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Film and TV outstrips the wine industry

Whale Rider, Boy, The Hobbit, Lord of the Rings... The New Zealand film and TV community is now a serious contributor to the economy, as detailed in a report by PricewaterhouseCoopers.

Whale Rider, Boy, The Hobbit, Lord of the Rings... The New Zealand film and TV community is now a serious contributor to the economy, as detailed in a report by PricewaterhouseCoopers.

Economic Contribution of the New Zealand Film and Television Industry 2012 indicates the film and TV industry generated more than $3.23 billion in revenue in 2011.

The sector’s total contribution to GDP was $2.78 billion, or 1.4 percent – more than the wine industry at $1.52 billion. Gross earnings increased 4 percent since 2008, when PwC previously assessed the screen industry.


Film and TV supported 21,315 full time equivalent positions last year, and directly employed just over 10,000.

Film production provided a large share of the overall impressive result, earning $1.4 billion in gross revenue for a direct GDP contribution of $575 million.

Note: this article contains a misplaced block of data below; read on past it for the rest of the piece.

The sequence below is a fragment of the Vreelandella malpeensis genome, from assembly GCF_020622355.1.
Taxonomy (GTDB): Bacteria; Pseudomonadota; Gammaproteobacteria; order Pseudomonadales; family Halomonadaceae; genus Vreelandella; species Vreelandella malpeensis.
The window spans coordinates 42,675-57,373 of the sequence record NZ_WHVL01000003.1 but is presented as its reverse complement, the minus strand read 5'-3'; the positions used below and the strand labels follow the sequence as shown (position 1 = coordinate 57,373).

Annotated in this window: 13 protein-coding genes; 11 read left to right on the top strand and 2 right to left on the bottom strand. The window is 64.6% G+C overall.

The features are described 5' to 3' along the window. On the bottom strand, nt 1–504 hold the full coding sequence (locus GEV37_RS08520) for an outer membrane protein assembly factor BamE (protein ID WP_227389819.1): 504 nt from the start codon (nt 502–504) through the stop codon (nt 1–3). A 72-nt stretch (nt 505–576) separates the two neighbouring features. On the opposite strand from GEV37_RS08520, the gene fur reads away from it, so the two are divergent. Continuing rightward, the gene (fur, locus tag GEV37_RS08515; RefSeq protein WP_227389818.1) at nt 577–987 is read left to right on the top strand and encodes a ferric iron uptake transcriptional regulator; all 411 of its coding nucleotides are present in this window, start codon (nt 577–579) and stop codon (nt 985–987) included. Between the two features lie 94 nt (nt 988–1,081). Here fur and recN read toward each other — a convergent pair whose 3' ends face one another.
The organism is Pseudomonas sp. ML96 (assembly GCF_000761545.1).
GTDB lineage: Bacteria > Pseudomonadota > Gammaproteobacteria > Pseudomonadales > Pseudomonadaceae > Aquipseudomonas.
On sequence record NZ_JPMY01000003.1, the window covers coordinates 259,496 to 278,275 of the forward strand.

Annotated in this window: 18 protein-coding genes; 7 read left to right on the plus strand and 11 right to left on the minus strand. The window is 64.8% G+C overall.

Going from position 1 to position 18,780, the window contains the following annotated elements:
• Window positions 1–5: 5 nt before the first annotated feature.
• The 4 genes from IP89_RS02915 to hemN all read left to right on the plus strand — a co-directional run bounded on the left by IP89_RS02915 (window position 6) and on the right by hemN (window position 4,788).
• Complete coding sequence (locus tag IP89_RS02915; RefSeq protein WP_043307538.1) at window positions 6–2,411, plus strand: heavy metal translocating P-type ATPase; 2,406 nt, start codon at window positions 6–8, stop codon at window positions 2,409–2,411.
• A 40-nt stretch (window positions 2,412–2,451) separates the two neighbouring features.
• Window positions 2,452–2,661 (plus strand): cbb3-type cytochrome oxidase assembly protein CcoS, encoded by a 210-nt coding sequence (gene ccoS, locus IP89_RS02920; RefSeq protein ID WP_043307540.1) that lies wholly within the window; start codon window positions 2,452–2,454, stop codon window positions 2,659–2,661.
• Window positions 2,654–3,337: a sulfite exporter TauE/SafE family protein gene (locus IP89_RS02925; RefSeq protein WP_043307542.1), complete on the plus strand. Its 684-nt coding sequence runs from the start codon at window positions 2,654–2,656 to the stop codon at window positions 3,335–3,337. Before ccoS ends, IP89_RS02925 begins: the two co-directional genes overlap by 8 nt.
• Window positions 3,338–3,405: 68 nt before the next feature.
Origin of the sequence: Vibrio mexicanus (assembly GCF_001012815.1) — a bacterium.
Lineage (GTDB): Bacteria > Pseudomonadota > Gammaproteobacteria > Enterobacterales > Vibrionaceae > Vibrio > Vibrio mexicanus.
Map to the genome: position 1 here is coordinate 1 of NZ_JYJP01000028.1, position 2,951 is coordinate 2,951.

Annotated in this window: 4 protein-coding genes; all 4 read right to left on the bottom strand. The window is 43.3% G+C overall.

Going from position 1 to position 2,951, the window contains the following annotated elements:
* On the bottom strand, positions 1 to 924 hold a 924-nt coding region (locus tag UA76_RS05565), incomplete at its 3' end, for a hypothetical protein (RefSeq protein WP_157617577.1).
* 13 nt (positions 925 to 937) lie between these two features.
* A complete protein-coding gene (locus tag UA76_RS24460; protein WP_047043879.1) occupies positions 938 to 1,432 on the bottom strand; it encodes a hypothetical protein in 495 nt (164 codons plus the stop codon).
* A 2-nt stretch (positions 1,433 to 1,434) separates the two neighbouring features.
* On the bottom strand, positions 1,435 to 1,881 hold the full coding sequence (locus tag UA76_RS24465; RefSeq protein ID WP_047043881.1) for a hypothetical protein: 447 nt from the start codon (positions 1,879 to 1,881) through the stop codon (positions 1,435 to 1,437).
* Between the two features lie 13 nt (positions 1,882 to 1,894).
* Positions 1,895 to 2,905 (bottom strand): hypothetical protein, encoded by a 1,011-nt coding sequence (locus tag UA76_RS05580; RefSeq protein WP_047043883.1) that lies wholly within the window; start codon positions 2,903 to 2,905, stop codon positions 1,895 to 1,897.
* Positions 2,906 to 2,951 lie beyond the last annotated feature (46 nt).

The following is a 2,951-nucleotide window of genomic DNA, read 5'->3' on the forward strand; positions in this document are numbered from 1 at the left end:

Pete Rive, chairman of Film Auckland, said the report was an opportunity to both recognise and celebrate New Zealand’s screen community.

“Through the collective skills and talents of many New Zealanders, we have built a global brand recognisable for its success in creating and producing world class content – including recent productions such as Spartacus, Mr Pip, Emperor and The Hobbit.

“It has long been apparent that our industry contributes substantially to the economy in both real dollars and intangible benefits such as tourism, and the promotion of the New Zealand brand as a land of innovation and creativity."

Adds Grant Baker, managing director of Images & Sound, one of New Zealand’s largest providers of post-production facilities: “It would be hard to imagine what our society would be like without screen entertainment. In purely economic terms, it is a substantial contributor to our economy, as this report makes clear – but culturally, it’s much more difficult to put a price on it."